Out of the roughly 1800 different species of cactus known to man, a few species are known to contain the psychedelic substance known as mescaline. Mescaline is the first psychedelic that was isolated as a chemical substance. Mescaline containing species are also known to have been used for psychedelic purposes for at least thousands of years, the first known use of Peyote was in modern day Texas, around 5600 years ago.
In South America, another cactus grows that’s known for its high mescaline content. This cactus is known as the San Pedro cactus. Surrounding regions have related species, but these species generally tend to contain lower concentrations of mescaline. Compared to other psychedelic substances, mescaline is relatively inactive per unit of weight. In addition mescaline differs from other psychedelics in other ways. Mescaline, like all the traditional psychedelics, binds to the 5ht2a receptor, from which it derives most of its psychedelic effects.
However, unlike the other natural psychedelics, mescaline is not a tryptamine. For this reason, it’s thought that mescaline is not broken down through the monoamine oxidase pathways that break down psychedelics like DMT, Psilocin and 5-MeO-DMT. Another psychedelic not broken down by this pathway is LSD. Monoamine oxidase breaks down our natural neurotransmitters serotonin and dopamine, which bind to the receptors that LSD binds to.
For this reason, whereas substances that inhibit monoamine oxidase strengthen the effects of DMT and Psilocin by prohibiting these substances from being broken down, combining a monoamine oxidase inhibitor with LSD has the effect of increasing the concentration of natural neurotransmitters, which thereby reduces the strength of the effects of LSD. For mescaline, it’s less clear what the effects are of monoamine oxidase inhibitors.
The reason for this is, because mescaline appears to have an effect through the dopamine receptor. When the dopamine receptor is blocked, mescaline loses some of its psychedelic effects in test subjects. For this reason, mescaline can be expected to have effects on people’s minds that uniquely differ from those of most other classical psychedelics, in relatively subtle ways. Something I personally expect, based on the involved pathways, is that mescaline would have the effect of reducing anxiety, particularly in social situations.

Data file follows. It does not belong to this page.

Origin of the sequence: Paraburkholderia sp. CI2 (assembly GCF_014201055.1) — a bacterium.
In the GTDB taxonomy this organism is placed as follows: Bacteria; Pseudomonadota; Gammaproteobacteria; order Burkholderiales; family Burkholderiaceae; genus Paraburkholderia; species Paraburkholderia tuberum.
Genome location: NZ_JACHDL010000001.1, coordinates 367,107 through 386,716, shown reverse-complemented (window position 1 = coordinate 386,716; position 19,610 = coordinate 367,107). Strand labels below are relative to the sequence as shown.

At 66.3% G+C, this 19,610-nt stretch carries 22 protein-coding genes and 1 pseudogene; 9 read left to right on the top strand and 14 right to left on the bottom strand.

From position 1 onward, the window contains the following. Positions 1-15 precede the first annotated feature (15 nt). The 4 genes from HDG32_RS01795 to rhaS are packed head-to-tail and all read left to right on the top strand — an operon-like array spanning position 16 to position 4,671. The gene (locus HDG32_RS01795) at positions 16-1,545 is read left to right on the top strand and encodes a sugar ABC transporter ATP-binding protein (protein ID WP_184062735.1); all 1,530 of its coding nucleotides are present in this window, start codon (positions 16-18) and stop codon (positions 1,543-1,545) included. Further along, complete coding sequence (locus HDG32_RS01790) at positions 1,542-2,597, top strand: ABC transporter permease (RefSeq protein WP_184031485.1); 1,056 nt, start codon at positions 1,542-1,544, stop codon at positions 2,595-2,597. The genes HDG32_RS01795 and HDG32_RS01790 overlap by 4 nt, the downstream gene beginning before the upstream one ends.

A study has been done that looked at Navajo participants in the Native American church, who have taken Peyote 300 times on average. The study found that there was no cognitive harm from taking Peyote in the participants. Instead, it was found that their mental health had improved in a number of aspects. Compared to non-participants, the participants had improved psychological well-being. In addition, the study looked at the effect of the lifetime number of doses of Peyote on the mental health on participants in the church. Those who had taken Peyote more often, had overall improved mental health and reduced anxiety.
How is this possible? To me, it seems that the classical psychedelics have an effective therapeutic effect on people’s mental health. The Psilocybe mushrooms are very effective in reducing severe depression and preventing suicide, even compared to other psychedelics. On the other hand, LSD seems to be relatively unique in its energetic high, that delivers increased creativity to those who take the substance. My suspicion is that Mescaline, like the other psychedelics, also has its own unique character. Based on its activity through dopamine receptors, I expect that mescaline may be relatively unique in addressing anxiety.
Why do I expect this? To start with, one study found that mescaline was the only psychedelic that was found to be associated with a significant reduction in agoraphobia. Those who had ever taken mescaline were roughly 40% less likely to suffer agoraphobia. Largely, I expect this as a consequence of what I have read about psychedelics, from user experience reports. Those who have taken different psychedelics, tend to report that mescaline is less prone to cause a bad trip than other psychedelics. Others report that mescaline reduces their social anxiety. This also fits what we know about dopamine, as dopamine patterns are altered in social anxiety.
How psychedelics address mental problems
Mental health problems, are believed to be caused by the brain getting stuck into particular patterns, according to one interpretation. The brain creates various networks between different parts. These networks however can end up strongly reinforcing themselves, especially after experiencing certain traumatic events. Once this happens, positive feedback loops ensure that disordered patterns remain stuck in place.